Developing floating bio-robots that mimic the movement of aquatic organisms Developing floating bio-robots that mimic the movement of aquatic organisms

Developing floating bio-robots that mimic the movement of aquatic organisms

Developing floating bio-robots that mimic the movement of aquatic organisms

Scientists from Kant Federal University and Lobachevsky University in Nizhny Novgorod studied the movements of aquatic organisms and identified the main stages of development of floating robots.
This was reported by the university's press service. An article in this regard was published in the journal Physics of Life Reviews.

The press service said that studying the mechanism used by fish, salamanders and turtles to move in the water enabled scientists to formulate the main stages of the process of developing biomorphic robots.

As the article explained, scientists have studied the basic mechanisms that fish, salamanders, and turtles use to move in the water and the most effective ways these mechanisms can be used by biorobotics.

The university confirmed: “We have finally formulated the main stages of the process of developing the new generation of bio-shaped floating robots.”

The article points out that since the 1990s, researchers have been developing a variety of mechanisms that robots can use to simulate the movements of aquatic organisms, but these models were not sufficient to cover the full range of movements recorded in nature.

The article stated: “Based on modern computing technologies, artificial intelligence, big data processing, smart materials and electronics, floating robots are able not only to simulate simple movements but also to demonstrate adaptive motor behavior and make decisions. This is important in the contemporary context of developing non-technical technologies.” "inhabited."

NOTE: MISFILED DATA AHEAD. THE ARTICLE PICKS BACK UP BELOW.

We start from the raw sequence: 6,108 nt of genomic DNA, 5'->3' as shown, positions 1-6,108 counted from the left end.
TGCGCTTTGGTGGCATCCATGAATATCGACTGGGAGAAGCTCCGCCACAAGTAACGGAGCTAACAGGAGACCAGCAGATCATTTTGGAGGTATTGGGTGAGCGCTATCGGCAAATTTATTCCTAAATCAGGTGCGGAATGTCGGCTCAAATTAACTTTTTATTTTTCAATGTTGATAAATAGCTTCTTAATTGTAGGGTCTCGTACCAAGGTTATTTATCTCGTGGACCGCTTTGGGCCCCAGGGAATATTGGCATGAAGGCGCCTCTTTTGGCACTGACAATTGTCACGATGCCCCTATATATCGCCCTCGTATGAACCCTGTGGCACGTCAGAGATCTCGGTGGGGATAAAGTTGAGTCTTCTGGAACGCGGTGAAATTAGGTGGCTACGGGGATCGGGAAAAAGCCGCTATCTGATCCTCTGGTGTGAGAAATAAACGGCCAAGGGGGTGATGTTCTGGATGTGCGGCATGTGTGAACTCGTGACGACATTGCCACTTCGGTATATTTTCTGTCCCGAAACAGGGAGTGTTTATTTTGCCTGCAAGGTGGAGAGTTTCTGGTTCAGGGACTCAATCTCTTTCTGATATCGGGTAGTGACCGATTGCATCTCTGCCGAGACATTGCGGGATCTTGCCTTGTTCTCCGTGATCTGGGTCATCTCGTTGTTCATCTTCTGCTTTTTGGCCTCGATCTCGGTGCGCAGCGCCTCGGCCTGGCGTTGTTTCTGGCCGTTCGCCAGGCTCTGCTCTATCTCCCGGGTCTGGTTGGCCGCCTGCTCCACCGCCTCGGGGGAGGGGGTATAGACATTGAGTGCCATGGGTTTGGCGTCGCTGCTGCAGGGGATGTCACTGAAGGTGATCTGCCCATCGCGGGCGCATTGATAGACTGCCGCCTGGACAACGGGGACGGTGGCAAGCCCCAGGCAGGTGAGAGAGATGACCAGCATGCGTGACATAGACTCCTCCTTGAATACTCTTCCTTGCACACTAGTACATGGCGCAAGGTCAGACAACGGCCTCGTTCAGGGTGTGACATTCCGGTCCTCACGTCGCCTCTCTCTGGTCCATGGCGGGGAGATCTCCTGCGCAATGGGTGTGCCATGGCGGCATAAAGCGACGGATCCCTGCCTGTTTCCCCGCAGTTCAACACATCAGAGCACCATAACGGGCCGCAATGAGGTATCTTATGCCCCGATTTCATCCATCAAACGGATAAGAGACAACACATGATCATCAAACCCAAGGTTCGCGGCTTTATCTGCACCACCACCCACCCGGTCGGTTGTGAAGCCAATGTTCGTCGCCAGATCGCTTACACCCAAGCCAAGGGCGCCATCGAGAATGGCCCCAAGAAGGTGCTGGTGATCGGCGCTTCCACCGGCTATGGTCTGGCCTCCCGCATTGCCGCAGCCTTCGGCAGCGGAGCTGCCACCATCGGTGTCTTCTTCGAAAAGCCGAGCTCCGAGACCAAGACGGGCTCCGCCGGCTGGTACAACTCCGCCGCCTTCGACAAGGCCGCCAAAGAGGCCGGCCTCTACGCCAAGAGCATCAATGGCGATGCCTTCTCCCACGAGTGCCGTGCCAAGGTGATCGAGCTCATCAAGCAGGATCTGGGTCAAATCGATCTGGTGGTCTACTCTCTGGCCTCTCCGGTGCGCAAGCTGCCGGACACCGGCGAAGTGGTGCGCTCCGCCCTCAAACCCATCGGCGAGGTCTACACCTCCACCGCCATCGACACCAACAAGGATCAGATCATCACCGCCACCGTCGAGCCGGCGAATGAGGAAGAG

Technology : Developing "flying saucers"

The Russian company Aerosmena plans to launch a huge airship in the shape of a flying saucer.
It will be able to transport up to 600 tons of payload, and will come as a low-cost alternative to air transportation. The balloon will be able to operate without infrastructure because it flies over facilities in difficult-to-reach areas and is provided with special equipment for loading and unloading.

The production of airships is scheduled to begin in 2024, and it was stated on the company’s website that the noticeable decline in aircraft production capabilities in Russia, coupled with the economy’s growing needs to expand the air transportation system, make the issue of developing new transportation technologies very urgent.

Aerosmina believes that “air transport can be improved through the development of transport systems that not only increase the efficiency of the air transport system but also become an engine of economic growth in the Russian regions.”

It is noteworthy that the shape of the airship structure resembles a flying saucer. This shape provides the greatest amount of maneuverability and helps perform vertical take-off and landing, unlike other aircraft that have a traditional bird-like shape.

Moreover, this design, in addition to its visual appeal, will allow goods to be transported to mountainous areas and rough terrain that are inaccessible by classical means of transportation.

According to the head of Aerosmina, Sergey Bendin, the “flying saucer” design makes it possible to facilitate maneuvering and landing in crosswinds, while traditional “cigarette”-shaped airships face great difficulties in this regard. In addition, this efficient form makes it possible to transport in areas that are difficult to reach by conventional aircraft.

Aerosmina plans to conduct the necessary tests to build a balloon with a lifting capacity of up to 60 tons. After that, we will move to 200- and 600-ton balloons capable of operating at distances of up to 8,000 kilometers and at speeds of up to 250 kilometers per hour.

According to the Russian company, the design of the airship includes two gas chambers to provide propulsion and lift. As for the 600-ton model of the balloon, it will use 620,000 cubic meters of helium, the majority of its large cavity filled with air that is heated to 200 degrees Celsius above zero by the exhausts of eight helicopter engines responsible for lifting the payload.
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